Mapping the role of NAD metabolism inprevention and treatment of carcinogenesis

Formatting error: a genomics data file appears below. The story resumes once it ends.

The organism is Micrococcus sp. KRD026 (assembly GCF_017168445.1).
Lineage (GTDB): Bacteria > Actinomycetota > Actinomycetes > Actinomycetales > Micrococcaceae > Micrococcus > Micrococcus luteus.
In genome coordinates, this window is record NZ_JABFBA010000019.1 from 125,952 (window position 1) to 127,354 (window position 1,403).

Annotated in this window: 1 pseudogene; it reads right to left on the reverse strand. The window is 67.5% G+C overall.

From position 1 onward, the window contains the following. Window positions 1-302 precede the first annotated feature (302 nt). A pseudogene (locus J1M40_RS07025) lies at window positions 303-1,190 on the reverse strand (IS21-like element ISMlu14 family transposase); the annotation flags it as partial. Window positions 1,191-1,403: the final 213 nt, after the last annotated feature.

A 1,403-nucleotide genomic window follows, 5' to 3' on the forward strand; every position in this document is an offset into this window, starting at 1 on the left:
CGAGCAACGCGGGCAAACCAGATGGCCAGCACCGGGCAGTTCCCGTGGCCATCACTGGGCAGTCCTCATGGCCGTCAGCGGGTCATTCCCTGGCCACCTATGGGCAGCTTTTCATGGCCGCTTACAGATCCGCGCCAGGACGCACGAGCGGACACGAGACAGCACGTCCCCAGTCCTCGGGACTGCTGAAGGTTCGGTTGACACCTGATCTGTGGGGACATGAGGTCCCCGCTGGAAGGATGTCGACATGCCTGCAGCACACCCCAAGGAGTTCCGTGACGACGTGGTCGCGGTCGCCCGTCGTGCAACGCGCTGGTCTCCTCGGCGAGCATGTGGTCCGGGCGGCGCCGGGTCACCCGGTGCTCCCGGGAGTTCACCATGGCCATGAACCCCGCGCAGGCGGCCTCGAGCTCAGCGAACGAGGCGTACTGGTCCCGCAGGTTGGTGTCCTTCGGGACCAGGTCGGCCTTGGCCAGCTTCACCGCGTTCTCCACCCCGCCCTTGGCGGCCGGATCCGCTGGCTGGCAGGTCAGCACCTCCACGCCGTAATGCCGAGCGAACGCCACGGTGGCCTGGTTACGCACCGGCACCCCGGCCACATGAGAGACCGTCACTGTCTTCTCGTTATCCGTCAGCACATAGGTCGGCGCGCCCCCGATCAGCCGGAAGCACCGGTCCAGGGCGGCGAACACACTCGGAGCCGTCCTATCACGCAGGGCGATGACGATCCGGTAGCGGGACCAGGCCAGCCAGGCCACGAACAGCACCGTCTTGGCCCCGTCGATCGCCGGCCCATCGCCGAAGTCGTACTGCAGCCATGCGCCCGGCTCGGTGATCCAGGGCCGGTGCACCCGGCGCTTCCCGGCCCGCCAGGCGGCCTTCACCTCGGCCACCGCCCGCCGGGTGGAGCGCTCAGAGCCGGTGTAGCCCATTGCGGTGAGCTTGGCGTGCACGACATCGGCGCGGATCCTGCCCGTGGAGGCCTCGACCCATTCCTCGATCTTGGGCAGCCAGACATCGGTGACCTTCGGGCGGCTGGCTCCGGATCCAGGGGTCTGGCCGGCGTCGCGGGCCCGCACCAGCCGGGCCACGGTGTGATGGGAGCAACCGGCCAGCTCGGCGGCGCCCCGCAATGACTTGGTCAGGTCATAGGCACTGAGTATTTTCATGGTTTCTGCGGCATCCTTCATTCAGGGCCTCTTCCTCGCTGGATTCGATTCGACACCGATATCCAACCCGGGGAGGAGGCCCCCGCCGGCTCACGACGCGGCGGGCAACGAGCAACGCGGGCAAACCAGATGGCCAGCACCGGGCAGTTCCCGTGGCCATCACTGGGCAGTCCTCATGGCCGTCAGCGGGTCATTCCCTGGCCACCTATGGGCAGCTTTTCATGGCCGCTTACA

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Studies presented here show that cellular NAD, which we hypothesize to be the relevant biomarker of niacin status, is significantly lower in humans than in the commonly studied animal models of carcinogenesis. We show that nicotinamide and the resulting cellular NAD concentration modulate expression of the tumor suppressor protein, p53, in human breast, skin, and lung cells. Studies to determine the optimal NAD concentrations for responding to DNA damage in breast epithelial cells reveal that DNA damage appears to stimulate NAD biosynthesis and that recovery from DNA damage occurs several hours earlier in the presence of higher NAD or in cells undergoing active NAD biosynthesis. Finally, analyses of normal human skin tissue from individuals diagnosed with actinic keratoses or squamous cell carcinomas show that NAD content of the skin is inversely correlated with the malignant phenotype. Since NAD is important in modulating ADP-ribose polymer metabolism, cyclic ADP-ribose synthesis, and stress response proteins, such as p53, following DNA damage, understanding how NAD metabolism is regulated in the human has important implications in developing both prevention and treatment strategies in carcinogenesis.
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